The Future of Ice lecture series continued on January 16, 2014 as Tony Penikett presented his talk, “Artic Insecurities: Arctic Population, Northern Security Issues, and Emerging Forms of Governance.” Penikett is the 2013-14 UW Fulbright Canada Visiting Chair in Arctic Studies and taught a course with the same title fall quarter.
Penikett described himself as more of a “practitioner than a scholar” and drew on his vast experience in the Canadian Arctic to discuss everything from indigenous land rights, to how pop culture depictions of the Arctic influence law makers, to who decides how and how much northerners can benefit from natural resources.
The Future of Ice lecture series featured talents and special guests of all fields and studies. James Balog, photographer and founder of Extreme Ice Survey, presented the previous lecture before Penikett’s, “When Mountains Move,” on January 8. The lecture after Penikett’s was presented by Jody W. Deming, Walters endowed professor in the UW’s School of Oceanography, on February 6, 2014. Dr. Deming presented her talk, “Living in Sea Ice—It’s a Wonderful Life!” and examined the significance of microscopic life forms that live inside the ice and discuss what these organisms mean for life on other planets.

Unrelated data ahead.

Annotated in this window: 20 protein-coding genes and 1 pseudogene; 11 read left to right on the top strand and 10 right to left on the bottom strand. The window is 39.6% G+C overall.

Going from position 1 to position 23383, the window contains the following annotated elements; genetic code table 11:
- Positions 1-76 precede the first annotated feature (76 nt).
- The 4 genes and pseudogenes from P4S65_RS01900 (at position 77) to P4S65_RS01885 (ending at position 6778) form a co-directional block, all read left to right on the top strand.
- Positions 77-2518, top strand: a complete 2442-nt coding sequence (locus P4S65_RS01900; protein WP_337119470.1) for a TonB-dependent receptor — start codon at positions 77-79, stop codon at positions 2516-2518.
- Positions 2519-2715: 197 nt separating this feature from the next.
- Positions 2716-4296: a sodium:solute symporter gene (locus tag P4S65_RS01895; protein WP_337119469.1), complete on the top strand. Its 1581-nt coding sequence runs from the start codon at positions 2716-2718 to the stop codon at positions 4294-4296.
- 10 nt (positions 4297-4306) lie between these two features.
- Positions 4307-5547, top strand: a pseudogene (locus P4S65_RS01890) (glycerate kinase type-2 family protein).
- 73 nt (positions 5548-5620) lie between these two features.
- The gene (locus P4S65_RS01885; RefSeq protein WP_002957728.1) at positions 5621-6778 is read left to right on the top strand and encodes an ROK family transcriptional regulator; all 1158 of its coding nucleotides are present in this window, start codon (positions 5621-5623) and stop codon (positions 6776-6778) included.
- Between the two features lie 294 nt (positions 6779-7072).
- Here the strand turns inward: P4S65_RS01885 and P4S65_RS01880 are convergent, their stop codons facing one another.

The Future of Ice lecture series is sponsored by The Graduate School, UW Almuni Association, College of the Environment, Canadian Studies Center at the Henry M. Jackson School of International Studies, Polar Science Center at the Applied Physic Laboratory, Quaternary Research Center, Office of Minority Affairs and Diversity, Department of American Indian Studies, Department of Communication, and School of Art Photomedia Department.